The low-density-lipoprotein receptor-related protein (LRP) is a multifunctional receptor involved in the clearance of a large number of diverse ligands, including proteases, protease-inhibitor complexes and lipoproteins. The mature receptor is composed of a 515 kDa and a 85 kDa subunit generated by proteolytic cleavage from a 600 kDa precursor polypeptide in a trans-Golgi compartment. Proteolytic processing occurs C-terminal to the tetrabasic amino acid sequence RHRR, a consensus recognition site for precursor processing endoproteases or convertases. In this study we have identified furin, a subtilisin-type protease, to be necessary for efficient processing of LRP in cells. Furin-deficient RPE.40 cells exhibited an impaired processing of endogenous LRP and of a recombinant soluble form of the receptor containing the processing site. The processing defect in RPE.40 cells could be complemented by expression of furin from a transfected cDNA in cultured cells and by purified furin in vitro. The impaired maturation of LRP in RPE.40 cells did not affect its intracellular transport, and correlated with a slight but consistent reduction in the endocytosis of LRP-specific ligands. These data suggest that proteolytic processing of LRP by furin is not necessary for intracellular trafficking but might be required for normal receptor activity.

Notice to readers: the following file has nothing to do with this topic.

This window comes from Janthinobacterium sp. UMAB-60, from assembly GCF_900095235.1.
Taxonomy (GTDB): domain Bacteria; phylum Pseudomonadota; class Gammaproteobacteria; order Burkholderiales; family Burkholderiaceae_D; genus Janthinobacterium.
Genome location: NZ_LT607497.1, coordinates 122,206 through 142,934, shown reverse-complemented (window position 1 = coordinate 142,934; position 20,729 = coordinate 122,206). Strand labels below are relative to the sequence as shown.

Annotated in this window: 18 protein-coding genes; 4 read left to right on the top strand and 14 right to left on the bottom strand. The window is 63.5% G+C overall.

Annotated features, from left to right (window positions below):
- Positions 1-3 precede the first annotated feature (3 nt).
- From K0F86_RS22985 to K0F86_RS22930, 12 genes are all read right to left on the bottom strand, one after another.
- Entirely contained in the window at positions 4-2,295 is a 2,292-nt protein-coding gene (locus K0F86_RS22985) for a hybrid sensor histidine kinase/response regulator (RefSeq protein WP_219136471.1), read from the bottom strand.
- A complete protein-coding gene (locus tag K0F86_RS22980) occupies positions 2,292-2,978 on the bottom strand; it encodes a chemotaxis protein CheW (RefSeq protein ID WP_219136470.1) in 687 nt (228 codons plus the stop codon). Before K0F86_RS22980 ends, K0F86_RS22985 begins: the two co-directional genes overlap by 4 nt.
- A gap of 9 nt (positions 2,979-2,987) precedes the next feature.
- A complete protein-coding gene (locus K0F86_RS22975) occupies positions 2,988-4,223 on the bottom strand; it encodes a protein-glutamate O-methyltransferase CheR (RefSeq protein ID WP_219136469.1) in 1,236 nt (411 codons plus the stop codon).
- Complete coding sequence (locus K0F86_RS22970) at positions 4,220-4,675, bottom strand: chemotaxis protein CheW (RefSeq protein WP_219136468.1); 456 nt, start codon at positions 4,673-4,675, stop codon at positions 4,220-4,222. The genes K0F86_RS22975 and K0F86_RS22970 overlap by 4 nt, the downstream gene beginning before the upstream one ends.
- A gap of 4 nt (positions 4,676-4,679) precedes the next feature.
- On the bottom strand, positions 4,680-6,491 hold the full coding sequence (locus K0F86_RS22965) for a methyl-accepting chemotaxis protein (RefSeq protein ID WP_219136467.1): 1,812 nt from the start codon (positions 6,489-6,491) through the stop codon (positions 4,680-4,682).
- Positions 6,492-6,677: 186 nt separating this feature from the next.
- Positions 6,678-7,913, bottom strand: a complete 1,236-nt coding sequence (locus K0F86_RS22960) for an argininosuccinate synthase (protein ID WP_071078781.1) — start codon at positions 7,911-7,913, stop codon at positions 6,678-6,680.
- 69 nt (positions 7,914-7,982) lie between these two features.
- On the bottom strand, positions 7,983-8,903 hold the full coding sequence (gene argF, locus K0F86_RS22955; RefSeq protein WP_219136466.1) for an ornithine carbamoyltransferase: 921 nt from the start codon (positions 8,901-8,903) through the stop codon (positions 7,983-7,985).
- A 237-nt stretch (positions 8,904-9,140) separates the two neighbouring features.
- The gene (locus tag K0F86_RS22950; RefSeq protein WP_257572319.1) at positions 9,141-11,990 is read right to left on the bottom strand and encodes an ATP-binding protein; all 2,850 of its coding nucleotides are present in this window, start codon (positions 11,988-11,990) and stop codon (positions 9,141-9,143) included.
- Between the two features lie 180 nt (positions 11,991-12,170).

|Original language||English (US)|
|Number of pages||6|
|State||Published - Jan 1 1996|
ASJC Scopus subject areas
- Molecular Biology
- Cell Biology